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  • Randall Solomon

The Story Behind Merriwood Community And How This Project Came To Be.

The inspiration for Merriwood is wrapped up in my own personal journey.


I spent my childhood summers at a sleepaway camp in the Adirondacks. Growing up in New York City, camp in the wilds was an entirely foreign and wonderful world. We camped, boated, and hiked, and learned about the wonders of the natural world. It was safe, warm, nurturing, and a constant thrilling adventure.


The name Merriwood comes from the name of the family camp my great grandmother owned and ran. Her husband was an advisor to Franklin D. Roosevelt, and they had an interesting and entertaining cadre of friends that came to the camp every summer to unwind and reconnect with the joys of a simple life, good food and friends, and the splendor of nature. It was before my time, but the family stories run deep.


I first discovered Maine through a backpacking trip that I joined on a whim not knowing what I was getting into. Despite borrowed and inadequate gear, I had the best time of my life. Deep in the backcountry we were completely free, cut off from the outside world, and immersed in nature. Hiking Mt. Katahdin was a revelation. World War III could have started and we would have been oblivious for the weeks we were away. And after emerging from the bush, coastal Maine greeted us with lobster rolls, ice cream cones, and people-watching in town that was too picturesque to be believed.


In college, me and a group of friends leased a 20 acre abandoned horse farm, fixed up the houses, moved in and started our own farm. In addition to throwing excellent keg parties, we wanted to understand where our food came from. We had chickens, goats, pigs, ducks, and all kinds of crops. We resolved that while living on the farm we weren't going to eat any meat that we didn’t raise and slaughter ourselves. Needless to say, our meat consumption went way down. To eat some chicken required months of work to raise it, and then many hours of work to catch, slaughter, and dress our chicken dinner. It required forethought and effort. And the next day, the loss of the chicken from the flock was palpable.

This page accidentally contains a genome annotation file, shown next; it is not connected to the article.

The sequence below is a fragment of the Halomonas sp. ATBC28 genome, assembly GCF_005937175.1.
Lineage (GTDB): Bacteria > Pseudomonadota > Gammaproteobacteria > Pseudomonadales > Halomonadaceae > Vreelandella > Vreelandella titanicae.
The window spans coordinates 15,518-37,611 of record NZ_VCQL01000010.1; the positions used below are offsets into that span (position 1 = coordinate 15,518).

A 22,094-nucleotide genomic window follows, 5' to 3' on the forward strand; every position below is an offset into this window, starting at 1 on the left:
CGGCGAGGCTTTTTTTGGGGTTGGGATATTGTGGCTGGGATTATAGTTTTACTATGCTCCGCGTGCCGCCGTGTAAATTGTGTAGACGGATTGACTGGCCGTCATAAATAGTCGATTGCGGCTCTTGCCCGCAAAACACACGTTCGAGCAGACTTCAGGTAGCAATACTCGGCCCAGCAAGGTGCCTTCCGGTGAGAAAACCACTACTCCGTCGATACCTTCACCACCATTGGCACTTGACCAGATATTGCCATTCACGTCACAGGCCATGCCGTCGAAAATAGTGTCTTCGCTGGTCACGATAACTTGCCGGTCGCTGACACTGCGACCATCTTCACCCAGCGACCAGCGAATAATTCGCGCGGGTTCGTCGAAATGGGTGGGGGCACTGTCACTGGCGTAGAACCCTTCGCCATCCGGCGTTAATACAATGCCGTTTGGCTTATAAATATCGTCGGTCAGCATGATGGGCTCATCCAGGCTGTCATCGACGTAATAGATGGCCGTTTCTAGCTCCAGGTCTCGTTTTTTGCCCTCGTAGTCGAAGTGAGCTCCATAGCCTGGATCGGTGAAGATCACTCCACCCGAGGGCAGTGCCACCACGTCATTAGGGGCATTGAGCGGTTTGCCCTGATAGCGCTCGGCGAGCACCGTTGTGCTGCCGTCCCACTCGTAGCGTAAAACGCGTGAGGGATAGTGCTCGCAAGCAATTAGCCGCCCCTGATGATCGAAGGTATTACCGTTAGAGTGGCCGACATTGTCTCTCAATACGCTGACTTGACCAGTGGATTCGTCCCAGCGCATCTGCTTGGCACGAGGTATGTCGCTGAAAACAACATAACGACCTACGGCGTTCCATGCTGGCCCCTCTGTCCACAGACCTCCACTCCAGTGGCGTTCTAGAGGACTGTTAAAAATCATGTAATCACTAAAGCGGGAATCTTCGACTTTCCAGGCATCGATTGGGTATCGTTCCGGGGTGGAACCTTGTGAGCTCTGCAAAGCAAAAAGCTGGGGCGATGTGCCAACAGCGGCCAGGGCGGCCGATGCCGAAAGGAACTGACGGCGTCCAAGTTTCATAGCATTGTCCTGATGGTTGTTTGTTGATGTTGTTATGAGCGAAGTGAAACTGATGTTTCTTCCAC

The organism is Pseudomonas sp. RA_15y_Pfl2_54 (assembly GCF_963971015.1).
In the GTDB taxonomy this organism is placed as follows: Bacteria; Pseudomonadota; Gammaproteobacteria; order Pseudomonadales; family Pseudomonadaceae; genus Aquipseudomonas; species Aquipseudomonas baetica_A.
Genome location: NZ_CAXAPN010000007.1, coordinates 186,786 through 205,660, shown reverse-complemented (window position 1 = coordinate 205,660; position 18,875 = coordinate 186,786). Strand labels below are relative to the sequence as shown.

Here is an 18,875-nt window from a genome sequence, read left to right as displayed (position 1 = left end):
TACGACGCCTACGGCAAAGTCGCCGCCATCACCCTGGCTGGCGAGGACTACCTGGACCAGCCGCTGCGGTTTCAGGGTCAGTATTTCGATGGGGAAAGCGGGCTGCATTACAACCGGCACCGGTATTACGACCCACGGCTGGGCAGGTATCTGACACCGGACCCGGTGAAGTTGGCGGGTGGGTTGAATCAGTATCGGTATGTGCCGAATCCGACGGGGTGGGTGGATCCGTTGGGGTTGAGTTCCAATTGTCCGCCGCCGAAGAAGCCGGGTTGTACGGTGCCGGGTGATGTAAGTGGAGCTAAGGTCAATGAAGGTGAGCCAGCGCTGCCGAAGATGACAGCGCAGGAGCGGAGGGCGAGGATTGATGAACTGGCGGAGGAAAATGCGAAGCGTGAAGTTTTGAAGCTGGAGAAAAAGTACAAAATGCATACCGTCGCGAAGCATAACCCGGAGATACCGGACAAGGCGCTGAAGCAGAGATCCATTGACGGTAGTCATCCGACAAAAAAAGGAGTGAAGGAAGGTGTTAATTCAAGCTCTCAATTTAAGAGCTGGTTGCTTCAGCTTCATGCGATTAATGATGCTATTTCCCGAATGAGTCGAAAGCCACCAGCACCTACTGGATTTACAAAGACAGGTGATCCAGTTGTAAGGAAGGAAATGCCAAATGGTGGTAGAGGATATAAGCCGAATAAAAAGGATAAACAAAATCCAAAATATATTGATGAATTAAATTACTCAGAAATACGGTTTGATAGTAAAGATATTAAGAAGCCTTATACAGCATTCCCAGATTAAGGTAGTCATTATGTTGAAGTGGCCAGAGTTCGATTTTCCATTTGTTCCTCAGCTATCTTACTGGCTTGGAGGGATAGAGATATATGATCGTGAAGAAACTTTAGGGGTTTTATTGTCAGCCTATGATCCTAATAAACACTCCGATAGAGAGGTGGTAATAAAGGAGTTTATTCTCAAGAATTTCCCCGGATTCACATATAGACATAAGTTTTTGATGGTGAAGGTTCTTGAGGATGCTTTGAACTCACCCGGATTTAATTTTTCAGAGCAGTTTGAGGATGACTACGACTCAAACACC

After that experience it was shocking to go to a grocery store and see a pile of chicken wings, wrapped in plastic, selling for a few dollars. How could it be so cheap? And I was repulsed by the idea of eating something raised without respect, and where I had no knowledge of who the farmer was, how the chicken lived, or the impact that the operation had on the land.


I’m currently the founder and executive director of a well-known non-profit that helps hundreds of communities become sustainable. My passion is to live, as best I can, as if the future matters. And to help others do the same. We live in a time when unsustainable global trends threaten the very foundations of civilization and human life. I don’t need to name all of the problems...if you are reading this you are already following the disturbing trends.


I’m 100% committed to working for a more sustainable future. There is hope and progress in this moment. Awareness of the issues, and drive to do something from the global to the local levels, has never been greater. The tide may be finally turning. But is it turning fast enough? It’s hard to tell if we are on the cusp of a breakthrough or a breakdown. My motto today is: think globally, act locally, and hedge your bets.


Merriwood brings together all these threads. It’s a place that enables you to live today as if the future matters. A community where you can keep your urban life if you want it, while still practicing a sustainable lifestyle that makes a positive contribution to the world. A lifestyle that affords a fulfilling connection to family, friends, nature, and your food. And a comfortable refuge that can support us regardless of what happens in the world.


On behalf of all the people that have worked to make this dream a reality, the partners, the design team, and people who have already bought in, I invite you to join us on this next leg of the journey.

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